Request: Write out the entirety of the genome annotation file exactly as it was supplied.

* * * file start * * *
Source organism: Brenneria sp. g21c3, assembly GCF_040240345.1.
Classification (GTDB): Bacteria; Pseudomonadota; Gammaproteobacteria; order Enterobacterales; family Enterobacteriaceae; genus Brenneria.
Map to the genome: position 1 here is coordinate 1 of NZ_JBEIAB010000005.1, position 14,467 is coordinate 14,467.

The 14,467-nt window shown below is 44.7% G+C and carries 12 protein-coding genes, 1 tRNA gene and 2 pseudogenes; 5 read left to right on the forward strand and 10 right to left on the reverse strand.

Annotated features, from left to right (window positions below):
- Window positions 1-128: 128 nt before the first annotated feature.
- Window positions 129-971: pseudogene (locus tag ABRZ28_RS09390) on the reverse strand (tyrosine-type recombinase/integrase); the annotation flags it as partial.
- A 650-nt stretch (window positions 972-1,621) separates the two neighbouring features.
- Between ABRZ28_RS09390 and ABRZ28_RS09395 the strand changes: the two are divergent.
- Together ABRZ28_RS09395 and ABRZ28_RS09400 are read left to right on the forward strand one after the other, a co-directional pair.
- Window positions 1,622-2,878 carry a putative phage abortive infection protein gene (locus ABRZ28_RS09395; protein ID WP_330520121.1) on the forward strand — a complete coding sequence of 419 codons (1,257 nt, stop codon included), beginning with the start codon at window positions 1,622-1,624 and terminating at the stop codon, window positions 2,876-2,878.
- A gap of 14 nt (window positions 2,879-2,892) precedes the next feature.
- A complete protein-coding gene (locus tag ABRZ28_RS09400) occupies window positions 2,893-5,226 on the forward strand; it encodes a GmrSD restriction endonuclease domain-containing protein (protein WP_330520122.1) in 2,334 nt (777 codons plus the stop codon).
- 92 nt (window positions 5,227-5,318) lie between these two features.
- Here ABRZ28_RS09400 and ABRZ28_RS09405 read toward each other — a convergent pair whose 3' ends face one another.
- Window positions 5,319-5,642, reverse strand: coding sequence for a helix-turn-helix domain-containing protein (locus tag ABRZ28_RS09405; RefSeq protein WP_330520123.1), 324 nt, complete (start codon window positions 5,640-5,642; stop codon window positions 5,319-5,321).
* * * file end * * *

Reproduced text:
Source organism: Brenneria sp. g21c3, assembly GCF_040240345.1.
Classification (GTDB): Bacteria; Pseudomonadota; Gammaproteobacteria; order Enterobacterales; family Enterobacteriaceae; genus Brenneria.
Map to the genome: position 1 here is coordinate 1 of NZ_JBEIAB010000005.1, position 14,467 is coordinate 14,467.

The 14,467-nt window shown below is 44.7% G+C and carries 12 protein-coding genes, 1 tRNA gene and 2 pseudogenes; 5 read left to right on the forward strand and 10 right to left on the reverse strand.

Annotated features, from left to right (window positions below):
- Window positions 1-128: 128 nt before the first annotated feature.
- Window positions 129-971: pseudogene (locus tag ABRZ28_RS09390) on the reverse strand (tyrosine-type recombinase/integrase); the annotation flags it as partial.
- A 650-nt stretch (window positions 972-1,621) separates the two neighbouring features.
- Between ABRZ28_RS09390 and ABRZ28_RS09395 the strand changes: the two are divergent.
- Together ABRZ28_RS09395 and ABRZ28_RS09400 are read left to right on the forward strand one after the other, a co-directional pair.
- Window positions 1,622-2,878 carry a putative phage abortive infection protein gene (locus ABRZ28_RS09395; protein ID WP_330520121.1) on the forward strand — a complete coding sequence of 419 codons (1,257 nt, stop codon included), beginning with the start codon at window positions 1,622-1,624 and terminating at the stop codon, window positions 2,876-2,878.
- A gap of 14 nt (window positions 2,879-2,892) precedes the next feature.
- A complete protein-coding gene (locus tag ABRZ28_RS09400) occupies window positions 2,893-5,226 on the forward strand; it encodes a GmrSD restriction endonuclease domain-containing protein (protein WP_330520122.1) in 2,334 nt (777 codons plus the stop codon).
- 92 nt (window positions 5,227-5,318) lie between these two features.
- Here ABRZ28_RS09400 and ABRZ28_RS09405 read toward each other — a convergent pair whose 3' ends face one another.
- Window positions 5,319-5,642, reverse strand: coding sequence for a helix-turn-helix domain-containing protein (locus tag ABRZ28_RS09405; RefSeq protein WP_330520123.1), 324 nt, complete (start codon window positions 5,640-5,642; stop codon window positions 5,319-5,321).